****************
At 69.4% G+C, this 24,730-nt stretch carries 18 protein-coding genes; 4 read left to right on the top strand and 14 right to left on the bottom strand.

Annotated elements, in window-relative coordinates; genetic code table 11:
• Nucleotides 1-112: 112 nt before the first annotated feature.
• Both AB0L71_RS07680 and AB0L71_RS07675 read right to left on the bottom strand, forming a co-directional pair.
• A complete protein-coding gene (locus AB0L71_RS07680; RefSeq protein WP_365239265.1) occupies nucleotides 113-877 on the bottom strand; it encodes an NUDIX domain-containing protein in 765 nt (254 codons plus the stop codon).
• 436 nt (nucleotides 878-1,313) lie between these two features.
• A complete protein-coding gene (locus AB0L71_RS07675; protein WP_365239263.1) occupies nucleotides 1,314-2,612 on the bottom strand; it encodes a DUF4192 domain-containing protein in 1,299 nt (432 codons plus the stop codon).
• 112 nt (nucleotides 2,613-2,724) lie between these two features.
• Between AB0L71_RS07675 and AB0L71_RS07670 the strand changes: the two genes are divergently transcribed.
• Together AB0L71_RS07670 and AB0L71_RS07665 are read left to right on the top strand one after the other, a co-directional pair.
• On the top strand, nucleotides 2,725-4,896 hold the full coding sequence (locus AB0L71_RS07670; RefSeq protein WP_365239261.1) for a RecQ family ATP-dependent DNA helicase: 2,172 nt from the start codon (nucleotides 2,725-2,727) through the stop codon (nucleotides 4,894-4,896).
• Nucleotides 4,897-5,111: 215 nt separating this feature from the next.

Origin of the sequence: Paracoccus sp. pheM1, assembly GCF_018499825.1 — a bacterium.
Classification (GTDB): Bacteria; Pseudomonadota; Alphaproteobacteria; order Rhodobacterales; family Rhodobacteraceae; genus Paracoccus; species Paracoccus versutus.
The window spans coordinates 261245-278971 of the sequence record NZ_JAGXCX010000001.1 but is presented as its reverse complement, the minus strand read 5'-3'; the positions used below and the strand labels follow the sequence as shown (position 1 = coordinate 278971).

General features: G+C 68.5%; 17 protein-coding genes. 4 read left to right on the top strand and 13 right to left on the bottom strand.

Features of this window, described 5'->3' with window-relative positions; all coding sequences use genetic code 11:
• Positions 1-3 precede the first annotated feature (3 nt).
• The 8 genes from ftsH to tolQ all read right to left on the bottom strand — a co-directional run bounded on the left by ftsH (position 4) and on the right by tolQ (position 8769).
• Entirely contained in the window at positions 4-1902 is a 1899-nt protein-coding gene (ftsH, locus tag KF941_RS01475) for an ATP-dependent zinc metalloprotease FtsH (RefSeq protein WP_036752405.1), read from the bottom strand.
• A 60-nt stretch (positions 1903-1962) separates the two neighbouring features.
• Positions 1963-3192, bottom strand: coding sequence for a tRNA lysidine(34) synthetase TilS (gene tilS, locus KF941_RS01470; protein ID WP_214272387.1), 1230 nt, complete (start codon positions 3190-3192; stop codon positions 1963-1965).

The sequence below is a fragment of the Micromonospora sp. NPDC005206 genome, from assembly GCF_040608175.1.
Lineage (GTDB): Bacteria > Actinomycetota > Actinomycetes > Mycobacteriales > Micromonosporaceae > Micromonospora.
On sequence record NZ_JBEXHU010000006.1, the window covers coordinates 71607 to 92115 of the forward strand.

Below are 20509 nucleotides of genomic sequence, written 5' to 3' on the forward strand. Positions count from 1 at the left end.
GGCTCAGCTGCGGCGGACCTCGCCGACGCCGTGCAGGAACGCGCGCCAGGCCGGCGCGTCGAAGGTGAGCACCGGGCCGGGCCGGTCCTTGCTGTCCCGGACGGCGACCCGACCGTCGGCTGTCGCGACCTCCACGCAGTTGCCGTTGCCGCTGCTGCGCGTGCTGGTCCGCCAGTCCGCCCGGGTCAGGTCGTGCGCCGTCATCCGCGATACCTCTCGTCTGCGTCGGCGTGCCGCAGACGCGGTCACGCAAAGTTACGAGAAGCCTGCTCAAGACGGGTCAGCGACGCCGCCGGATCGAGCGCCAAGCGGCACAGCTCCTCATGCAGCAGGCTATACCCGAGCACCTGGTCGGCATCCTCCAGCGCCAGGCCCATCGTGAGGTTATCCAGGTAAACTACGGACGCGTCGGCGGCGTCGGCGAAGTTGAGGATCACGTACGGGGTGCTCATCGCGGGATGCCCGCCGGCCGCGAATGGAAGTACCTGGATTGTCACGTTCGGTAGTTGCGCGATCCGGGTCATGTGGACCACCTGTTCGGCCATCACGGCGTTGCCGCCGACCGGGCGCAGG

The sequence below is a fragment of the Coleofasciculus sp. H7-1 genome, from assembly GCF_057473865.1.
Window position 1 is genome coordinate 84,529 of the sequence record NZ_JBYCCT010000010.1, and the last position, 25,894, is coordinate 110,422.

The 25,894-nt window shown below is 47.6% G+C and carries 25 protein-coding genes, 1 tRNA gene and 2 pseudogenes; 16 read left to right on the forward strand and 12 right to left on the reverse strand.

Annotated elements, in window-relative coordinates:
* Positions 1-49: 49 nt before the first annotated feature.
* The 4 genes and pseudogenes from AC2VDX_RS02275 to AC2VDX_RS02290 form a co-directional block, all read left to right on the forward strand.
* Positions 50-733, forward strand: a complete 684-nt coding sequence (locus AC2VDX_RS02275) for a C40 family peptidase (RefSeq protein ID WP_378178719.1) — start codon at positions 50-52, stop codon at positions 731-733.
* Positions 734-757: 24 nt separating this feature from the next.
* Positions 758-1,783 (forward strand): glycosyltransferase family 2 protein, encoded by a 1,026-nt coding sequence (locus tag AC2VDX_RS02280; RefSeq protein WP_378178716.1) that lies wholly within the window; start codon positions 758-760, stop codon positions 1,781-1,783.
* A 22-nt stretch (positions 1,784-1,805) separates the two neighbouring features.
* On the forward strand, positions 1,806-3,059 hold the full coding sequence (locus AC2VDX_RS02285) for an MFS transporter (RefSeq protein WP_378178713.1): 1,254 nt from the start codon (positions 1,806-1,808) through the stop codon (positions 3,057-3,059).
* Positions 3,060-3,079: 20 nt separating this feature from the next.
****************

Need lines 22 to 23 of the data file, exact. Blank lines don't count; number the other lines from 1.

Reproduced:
• Positions 1963-3192, bottom strand: coding sequence for a tRNA lysidine(34) synthetase TilS (gene tilS, locus KF941_RS01470; protein ID WP_214272387.1), 1230 nt, complete (start codon positions 3190-3192; stop codon positions 1963-1965).

The sequence below is a fragment of the Micromonospora sp. NPDC005206 genome, from assembly GCF_040608175.1.